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Monitoring sea lice in aquaculture

FaunaPhotonics Aqua is developing an optical sensor for early warning detection of the parasitic salmon louse, infecting and harming salmons and thereby causing problems in the salmon farming industry worldwide as well as in wild fish populations. The sensor measures the fluorescence from chlorophyll to distinguish the non-feeding salmon louse from algae-eating zooplankton species and uses back-reflection to identify more unique signatures from the louse.

Norway stands for more than half of the world’s salmon production and it is estimated that the cost of control and treatments due to salmon lice only in Norway, has a yearly expense of at least 5 billion NOK.

Today, monitoring and treatment methods are targeted towards the adult parasite, taking place when the infestation already has happened. Our nonintrusive technique will detect the presence and abundance of salmon lice larvae before they infect the salmon and thereby become a production problem. This will allow aquaculture farmers to act before infestation, enabling preventive and more sustainable treatment methods for the benefit of both farmed salmons, wild salmonid fish, and the surrounding marine environment.


Monitoring insects that spread disease

The insect sensor was first developed and used to study mosquito populations in Tanzania. Half of the world population lives in an area at risk for malaria. With the most vulnerable population being young children, pregnant women and travelers.

Stopping the spread of malaria and other diseases by insect vectors is an important issue which FaunaPhotonics is helping to tackle.

A key factor in being able to control the spread of disease by mosquitoes is understanding the populations migration, immigration and breeding. Monitoring at the species level is important, because only certain mosquito species transmit diseases referred to as vector species. The species that were closely analysed in a study we were part of in Tanzania were primarily from the Anopheles genus, some of the species transmit malaria; while Aedes aegypti spreads dengue, zika, chikungunya and yellow fever. Knowing if the population of mosquitoes in an area is a vector can help bring awareness to the population if they are at risk. Our sensors can be deployed in sentinel monitoring sites and even allow scaling up to more monitoring locations to improve ability to target interventions.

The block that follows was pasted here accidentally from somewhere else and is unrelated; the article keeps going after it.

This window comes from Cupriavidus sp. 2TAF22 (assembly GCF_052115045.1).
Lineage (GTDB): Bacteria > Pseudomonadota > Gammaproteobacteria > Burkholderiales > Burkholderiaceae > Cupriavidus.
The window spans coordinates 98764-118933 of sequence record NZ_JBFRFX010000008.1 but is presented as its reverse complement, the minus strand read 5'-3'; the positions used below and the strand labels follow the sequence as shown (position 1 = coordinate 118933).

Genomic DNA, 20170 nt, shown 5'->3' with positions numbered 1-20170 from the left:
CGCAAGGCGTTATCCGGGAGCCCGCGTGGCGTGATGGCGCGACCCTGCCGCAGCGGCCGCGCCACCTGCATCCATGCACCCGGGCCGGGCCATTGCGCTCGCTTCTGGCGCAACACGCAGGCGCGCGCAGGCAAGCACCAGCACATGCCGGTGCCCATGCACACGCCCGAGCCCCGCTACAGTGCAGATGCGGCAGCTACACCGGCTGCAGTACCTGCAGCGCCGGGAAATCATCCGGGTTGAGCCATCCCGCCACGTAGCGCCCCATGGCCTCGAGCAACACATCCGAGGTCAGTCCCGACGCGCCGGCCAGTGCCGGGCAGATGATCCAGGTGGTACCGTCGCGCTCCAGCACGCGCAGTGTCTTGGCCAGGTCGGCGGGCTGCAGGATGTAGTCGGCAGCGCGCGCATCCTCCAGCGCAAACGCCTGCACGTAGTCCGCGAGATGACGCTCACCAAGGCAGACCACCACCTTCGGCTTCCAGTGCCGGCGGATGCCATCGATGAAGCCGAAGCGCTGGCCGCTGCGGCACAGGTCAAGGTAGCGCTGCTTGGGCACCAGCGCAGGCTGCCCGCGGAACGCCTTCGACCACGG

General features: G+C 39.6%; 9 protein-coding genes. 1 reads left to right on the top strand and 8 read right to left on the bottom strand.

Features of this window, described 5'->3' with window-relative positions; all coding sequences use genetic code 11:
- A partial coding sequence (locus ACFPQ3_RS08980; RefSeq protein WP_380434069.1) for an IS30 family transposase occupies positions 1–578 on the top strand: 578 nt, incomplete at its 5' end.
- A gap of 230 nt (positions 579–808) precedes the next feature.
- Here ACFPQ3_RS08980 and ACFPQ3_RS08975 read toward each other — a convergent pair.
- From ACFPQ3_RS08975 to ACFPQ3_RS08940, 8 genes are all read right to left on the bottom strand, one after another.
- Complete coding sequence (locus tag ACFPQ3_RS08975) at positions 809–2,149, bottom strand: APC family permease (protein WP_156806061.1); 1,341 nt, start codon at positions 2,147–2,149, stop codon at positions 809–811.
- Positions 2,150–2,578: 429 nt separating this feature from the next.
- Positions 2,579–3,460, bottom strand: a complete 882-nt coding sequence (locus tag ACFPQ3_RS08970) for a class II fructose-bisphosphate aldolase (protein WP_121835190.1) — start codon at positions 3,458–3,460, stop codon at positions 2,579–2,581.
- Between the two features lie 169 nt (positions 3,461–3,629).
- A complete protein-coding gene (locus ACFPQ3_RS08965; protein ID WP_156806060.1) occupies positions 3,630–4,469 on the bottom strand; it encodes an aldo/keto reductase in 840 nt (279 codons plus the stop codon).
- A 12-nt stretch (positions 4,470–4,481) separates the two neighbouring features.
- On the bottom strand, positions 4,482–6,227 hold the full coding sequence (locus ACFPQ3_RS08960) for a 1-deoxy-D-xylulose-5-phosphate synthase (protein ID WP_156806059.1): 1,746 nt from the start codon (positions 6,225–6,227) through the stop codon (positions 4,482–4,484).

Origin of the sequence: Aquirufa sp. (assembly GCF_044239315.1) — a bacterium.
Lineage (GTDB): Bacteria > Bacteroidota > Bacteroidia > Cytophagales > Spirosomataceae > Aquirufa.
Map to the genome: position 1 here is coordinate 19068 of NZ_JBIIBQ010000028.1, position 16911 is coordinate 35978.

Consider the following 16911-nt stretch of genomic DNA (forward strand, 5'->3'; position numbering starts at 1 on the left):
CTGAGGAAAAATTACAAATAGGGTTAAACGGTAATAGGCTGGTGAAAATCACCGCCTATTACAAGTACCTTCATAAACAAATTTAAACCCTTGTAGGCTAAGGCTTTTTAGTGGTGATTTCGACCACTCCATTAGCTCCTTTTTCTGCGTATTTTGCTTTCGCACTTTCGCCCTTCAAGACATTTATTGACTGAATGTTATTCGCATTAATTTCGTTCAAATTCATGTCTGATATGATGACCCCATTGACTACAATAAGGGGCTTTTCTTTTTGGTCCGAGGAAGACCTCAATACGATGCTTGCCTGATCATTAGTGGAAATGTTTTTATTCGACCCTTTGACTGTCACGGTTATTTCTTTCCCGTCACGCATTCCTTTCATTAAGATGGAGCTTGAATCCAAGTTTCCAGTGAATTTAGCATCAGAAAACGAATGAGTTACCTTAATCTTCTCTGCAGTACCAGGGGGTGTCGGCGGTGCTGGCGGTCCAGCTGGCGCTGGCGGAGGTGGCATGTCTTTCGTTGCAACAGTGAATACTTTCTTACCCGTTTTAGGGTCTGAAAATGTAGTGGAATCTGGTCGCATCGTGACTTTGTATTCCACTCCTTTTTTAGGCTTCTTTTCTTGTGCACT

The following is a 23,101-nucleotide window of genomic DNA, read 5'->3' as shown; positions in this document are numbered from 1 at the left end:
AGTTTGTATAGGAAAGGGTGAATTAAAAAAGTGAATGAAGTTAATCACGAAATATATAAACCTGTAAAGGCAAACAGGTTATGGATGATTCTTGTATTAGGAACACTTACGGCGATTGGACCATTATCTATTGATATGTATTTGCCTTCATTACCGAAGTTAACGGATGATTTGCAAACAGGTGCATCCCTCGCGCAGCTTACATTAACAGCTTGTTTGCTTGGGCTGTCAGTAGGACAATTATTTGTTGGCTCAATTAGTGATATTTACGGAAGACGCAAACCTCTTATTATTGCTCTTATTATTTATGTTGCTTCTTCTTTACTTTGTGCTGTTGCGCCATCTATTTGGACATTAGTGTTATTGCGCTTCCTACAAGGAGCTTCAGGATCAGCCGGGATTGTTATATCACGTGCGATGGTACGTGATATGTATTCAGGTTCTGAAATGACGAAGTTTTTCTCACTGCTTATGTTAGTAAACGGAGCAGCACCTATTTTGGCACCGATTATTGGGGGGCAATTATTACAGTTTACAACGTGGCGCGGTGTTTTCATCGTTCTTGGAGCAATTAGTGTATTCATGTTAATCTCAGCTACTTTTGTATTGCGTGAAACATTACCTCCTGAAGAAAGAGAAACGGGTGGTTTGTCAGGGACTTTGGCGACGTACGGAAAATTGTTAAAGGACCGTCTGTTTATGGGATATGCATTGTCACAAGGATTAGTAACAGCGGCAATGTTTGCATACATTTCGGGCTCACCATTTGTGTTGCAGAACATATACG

During the study our sensor measured vector species abundance in the vicinity of a village before, during and after the total solar eclipse. A 1km LIDAR transect was used to monitor habitats known to harbor breeding and feeding grounds for Anopheles mosquitoes. Our insect sensor device counted over 700.000 insects in five days and observed peak activities of over 1000 insects per minute. The remote monitoring instrument profiled insect activity over the fields. LIDAR data from this field test provided our team data to cluster wild insect vectors based on sizing information and wing beat frequencies.

What’s next?

We are looking to enter projects that investigate how these insects behave and how population sizes change over time. We believe improved monitoring is necessary to better determine, which areas of the world need to be treated and re-treated with new intervention programs.